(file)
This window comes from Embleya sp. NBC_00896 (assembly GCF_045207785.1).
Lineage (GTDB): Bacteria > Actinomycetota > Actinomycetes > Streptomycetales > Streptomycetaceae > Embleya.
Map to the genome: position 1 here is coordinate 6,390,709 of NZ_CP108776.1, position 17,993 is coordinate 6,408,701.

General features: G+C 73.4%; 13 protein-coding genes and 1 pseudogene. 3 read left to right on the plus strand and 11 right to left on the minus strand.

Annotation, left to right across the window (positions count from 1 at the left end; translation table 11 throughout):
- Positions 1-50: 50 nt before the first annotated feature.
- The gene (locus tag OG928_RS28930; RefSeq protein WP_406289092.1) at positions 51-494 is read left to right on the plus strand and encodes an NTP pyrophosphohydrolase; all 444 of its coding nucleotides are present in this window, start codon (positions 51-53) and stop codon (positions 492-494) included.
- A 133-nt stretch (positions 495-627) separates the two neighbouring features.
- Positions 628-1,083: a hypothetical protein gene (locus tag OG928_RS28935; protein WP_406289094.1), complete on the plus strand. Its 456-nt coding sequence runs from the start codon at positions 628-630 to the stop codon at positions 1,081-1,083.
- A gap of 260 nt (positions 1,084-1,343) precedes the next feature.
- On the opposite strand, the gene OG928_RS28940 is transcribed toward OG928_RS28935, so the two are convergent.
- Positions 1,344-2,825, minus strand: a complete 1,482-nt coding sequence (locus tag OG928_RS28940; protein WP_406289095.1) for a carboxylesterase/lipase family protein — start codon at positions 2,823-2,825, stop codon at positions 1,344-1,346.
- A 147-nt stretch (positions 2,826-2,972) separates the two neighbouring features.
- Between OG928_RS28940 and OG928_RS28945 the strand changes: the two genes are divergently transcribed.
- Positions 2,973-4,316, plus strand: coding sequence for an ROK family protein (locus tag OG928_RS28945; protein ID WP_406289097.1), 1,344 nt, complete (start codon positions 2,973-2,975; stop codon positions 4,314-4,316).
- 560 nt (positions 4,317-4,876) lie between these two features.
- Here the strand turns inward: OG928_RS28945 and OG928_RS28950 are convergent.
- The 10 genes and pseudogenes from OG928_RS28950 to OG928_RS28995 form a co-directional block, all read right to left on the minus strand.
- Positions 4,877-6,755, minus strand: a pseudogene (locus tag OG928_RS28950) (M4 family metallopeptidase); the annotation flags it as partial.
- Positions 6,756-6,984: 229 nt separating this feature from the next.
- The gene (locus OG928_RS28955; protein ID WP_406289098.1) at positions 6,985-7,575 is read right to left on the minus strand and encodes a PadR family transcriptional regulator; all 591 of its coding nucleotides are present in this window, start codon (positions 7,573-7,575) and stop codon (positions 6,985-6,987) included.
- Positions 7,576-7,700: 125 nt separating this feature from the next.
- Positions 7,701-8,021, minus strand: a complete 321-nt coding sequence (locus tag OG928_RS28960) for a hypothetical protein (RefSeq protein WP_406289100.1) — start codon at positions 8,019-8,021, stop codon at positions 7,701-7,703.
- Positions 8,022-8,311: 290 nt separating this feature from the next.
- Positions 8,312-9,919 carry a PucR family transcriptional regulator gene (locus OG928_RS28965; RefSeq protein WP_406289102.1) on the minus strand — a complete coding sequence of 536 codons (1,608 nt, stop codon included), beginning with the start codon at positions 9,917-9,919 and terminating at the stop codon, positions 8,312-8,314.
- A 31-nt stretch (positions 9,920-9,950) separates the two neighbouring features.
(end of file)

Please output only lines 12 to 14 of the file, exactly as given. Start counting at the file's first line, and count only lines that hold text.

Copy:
- Positions 1,344-2,825, minus strand: a complete 1,482-nt coding sequence (locus tag OG928_RS28940; protein WP_406289095.1) for a carboxylesterase/lipase family protein — start codon at positions 2,823-2,825, stop codon at positions 1,344-1,346.
- A 147-nt stretch (positions 2,826-2,972) separates the two neighbouring features.
- Between OG928_RS28940 and OG928_RS28945 the strand changes: the two genes are divergently transcribed.